We’ve not experienced a feeling like that for a while. Felt good, right?
It’s all too easy to get carried along on the tide of emotion on days like yesterday and before you know it we’re all proclaiming “WE CAN DO THIS” a few hours after resigning ourselves to City being the worst team in Premier League history.
At the end of the day, it was just a single win against a team who are, quite frankly, fairly cr.@p – like we have been for most of the season – but it was also a perfect example of why we still go, even when all feels lost.
And fair play to Dean Smith, Craig Shakespeare and the players. They found some belief and desire from somewhere when many of us had lost faith and had given up.
Ironically, the first inkling of this stirring afternoon came in defeat at the London Stadium where, amidst the gloom and disappointment of that evening, sprang one or two signs of promise.
The most obvious one was the performance of Adam Idah, who, in Stratford, appeared to revel in being one of the two strikers in what, at times, become a traditional 4-4-2.
As a lone striker, Idah finds it tough. His first touch often fails him when back to goal and the opportunity to run the channels is limited. It looks like an uncomfortable struggle.
But put him in the vicinity of Teemu Pukki…
All of a sudden, with Pukki occupying another defender, that first touch doesn’t have to be quite so precise and there is a necessity, with one less midfielder, for that ball to be slid into the channel one or two passes earlier. In doing so it offers Idah the chance to face up a centre-back he’s dragged out wide or a full-back he’s forced to tuck in.
And it worked like a dream. Just as it did on Dean and Shakey’s whiteboard.
I guess the problems come further down the track when we face teams against whom playing 4-4-2, or a variation of it, would be suicidal, but against Rafa’s hapless Evertonians, who also are ploughing the 4-4-2 track, it was the right call from Smith.
The big concern when the team was announced – for me at least – was whether the midfield pivot of Jacob Sorensen and Pierre Lees-Melou would be good enough or robust enough to match up with Abdoulaye Doucoure and Andre Gomes.
I needn’t have stressed. Both were magnificent, especially in that breathless first half during which the game was effectively won.
In a 4-4-2 (4-5-1 out of possession), the onus tends to fall on the wide men to join in, leaving the two centre mids to hold and be solid while also ensuring there is no gaping chasm between them and the front two. They got it absolutely spot.
Lees-Melou tended to be the more advanced of the two, always looking for a shooting opportunity on the edge of the box, while Sorensen reveled in plugging the gaps in an Oliver Skipp style.
That’s not to say it will work like that every week against better opposition, but yesterday it did. And if nothing else, it will have reminded Dean Smith that Kenny McLean doesn’t have to be the first name on the teamsheet. The alternatives, if they find that level of performance on a consistent basis, are there.
Ironically, going back to the summer I’d have given anything for a City midfield pairing akin to Gomes and Doucoure. Shows how much I know.
But it takes more than a rock-solid midfield engine room and a reborn striker to win a game of Premier League football.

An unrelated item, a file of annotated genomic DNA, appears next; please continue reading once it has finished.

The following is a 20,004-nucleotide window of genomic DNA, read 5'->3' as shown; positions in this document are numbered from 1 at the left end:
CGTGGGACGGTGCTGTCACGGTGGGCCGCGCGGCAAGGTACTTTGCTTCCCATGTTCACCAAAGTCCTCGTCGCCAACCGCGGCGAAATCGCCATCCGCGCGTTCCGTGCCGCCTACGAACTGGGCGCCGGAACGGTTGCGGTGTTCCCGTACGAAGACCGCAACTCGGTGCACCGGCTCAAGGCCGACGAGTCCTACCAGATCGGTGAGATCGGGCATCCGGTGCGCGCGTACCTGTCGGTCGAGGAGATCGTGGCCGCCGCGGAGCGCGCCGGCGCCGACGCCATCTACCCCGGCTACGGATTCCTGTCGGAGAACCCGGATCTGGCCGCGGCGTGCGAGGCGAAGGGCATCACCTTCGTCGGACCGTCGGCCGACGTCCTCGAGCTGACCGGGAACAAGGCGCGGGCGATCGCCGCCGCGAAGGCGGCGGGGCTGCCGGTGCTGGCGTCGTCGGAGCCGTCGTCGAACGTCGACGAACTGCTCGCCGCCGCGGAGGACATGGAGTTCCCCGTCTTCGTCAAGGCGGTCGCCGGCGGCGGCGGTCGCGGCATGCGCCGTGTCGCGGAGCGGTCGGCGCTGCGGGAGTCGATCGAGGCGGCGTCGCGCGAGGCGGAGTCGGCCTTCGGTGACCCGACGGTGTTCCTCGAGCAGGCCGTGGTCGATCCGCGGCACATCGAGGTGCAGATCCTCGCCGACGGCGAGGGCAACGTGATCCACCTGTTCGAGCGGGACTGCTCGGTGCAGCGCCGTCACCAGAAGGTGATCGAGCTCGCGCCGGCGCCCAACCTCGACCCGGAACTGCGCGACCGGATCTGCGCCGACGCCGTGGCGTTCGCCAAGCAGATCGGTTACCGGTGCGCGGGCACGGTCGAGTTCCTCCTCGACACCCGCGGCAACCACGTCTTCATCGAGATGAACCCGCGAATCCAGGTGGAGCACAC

So poor had Everton been in that first half it was clear there would be a response. There had to be and there was. When Richarlison was finally added to the fray in place of the wholly ineffective Salomón Rondón, all of Rafa’s big guns had been deployed.
It then became a battle of will rather than tactics and, on this occasion, City didn’t crumble.
Grant Hanley, clearly playing through the pain barrier, was every bit the Braveheart hero we all know him to be, while the edge that Brandon Williams brings to the team – and which nudges him ahead of Dimitris Giannoulis in the pecking order – came to the fore and some.
The running battle the Man Utd loanee had with Anthony Gordon was one of many fascinating sub-plots that ran through the afternoon, and even though he had to depart early through the onset of cramp, it was game, set, match Williams.
Ben Gibson and Max Aarons too stepped up when stepping up was needed, and supported by the fearless Tim Krul it was a defensive effort on a heroic scale, especially as two of those three were to suffer pain and injury for the cause.
Part of that same team effort were the two wide men – Milot Rashica and Josh Sargent – both of whom played their part and who will have no doubt clocked up running metrics that will land them in their head coach’s good books. If Rashica had rolled that shot in the final seconds inside rather than onto the post, it would have been a just reward for a fine shift.
So, the rarity of a good one at the Carra; one that got the blood flowing, the adrenalin pumping and the heart racing. Just how we like it.
One that permitted us time to embrace and enjoy the small things, like the one-man pitch invasion, the crowd in the Geoffrey Watling getting continually incensed as Everton players sneaked an extra metre or two from a throw-in, and that gent in the same stand joyously hand-delivering rather than throwing the ball to an Everton defender a to use up vital seconds.
An afternoon that brought joy and happiness and smiles and invoked a feeling we’ve not experienced for a very long time.
And, yes, I’ve fallen into the trap too, it brought us hope. At least until Friday.
Never Mind the Danger…
While you’re here…
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